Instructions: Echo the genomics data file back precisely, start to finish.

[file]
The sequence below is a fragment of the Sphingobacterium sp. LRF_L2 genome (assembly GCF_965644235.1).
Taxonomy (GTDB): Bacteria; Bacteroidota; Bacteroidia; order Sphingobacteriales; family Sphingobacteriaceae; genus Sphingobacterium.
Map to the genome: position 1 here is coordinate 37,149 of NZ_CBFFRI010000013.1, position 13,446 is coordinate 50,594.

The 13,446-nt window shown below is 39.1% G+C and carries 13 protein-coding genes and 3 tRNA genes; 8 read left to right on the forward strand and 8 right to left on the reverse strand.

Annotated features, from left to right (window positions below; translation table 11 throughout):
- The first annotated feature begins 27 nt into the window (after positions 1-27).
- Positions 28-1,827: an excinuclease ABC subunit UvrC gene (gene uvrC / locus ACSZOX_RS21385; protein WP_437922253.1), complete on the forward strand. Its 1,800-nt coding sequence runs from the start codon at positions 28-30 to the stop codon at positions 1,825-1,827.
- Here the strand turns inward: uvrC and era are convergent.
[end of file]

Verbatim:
The sequence below is a fragment of the Sphingobacterium sp. LRF_L2 genome (assembly GCF_965644235.1).
Taxonomy (GTDB): Bacteria; Bacteroidota; Bacteroidia; order Sphingobacteriales; family Sphingobacteriaceae; genus Sphingobacterium.
Map to the genome: position 1 here is coordinate 37,149 of NZ_CBFFRI010000013.1, position 13,446 is coordinate 50,594.

The 13,446-nt window shown below is 39.1% G+C and carries 13 protein-coding genes and 3 tRNA genes; 8 read left to right on the forward strand and 8 right to left on the reverse strand.

Annotated features, from left to right (window positions below; translation table 11 throughout):
- The first annotated feature begins 27 nt into the window (after positions 1-27).
- Positions 28-1,827: an excinuclease ABC subunit UvrC gene (gene uvrC / locus ACSZOX_RS21385; protein WP_437922253.1), complete on the forward strand. Its 1,800-nt coding sequence runs from the start codon at positions 28-30 to the stop codon at positions 1,825-1,827.
- Here the strand turns inward: uvrC and era are convergent.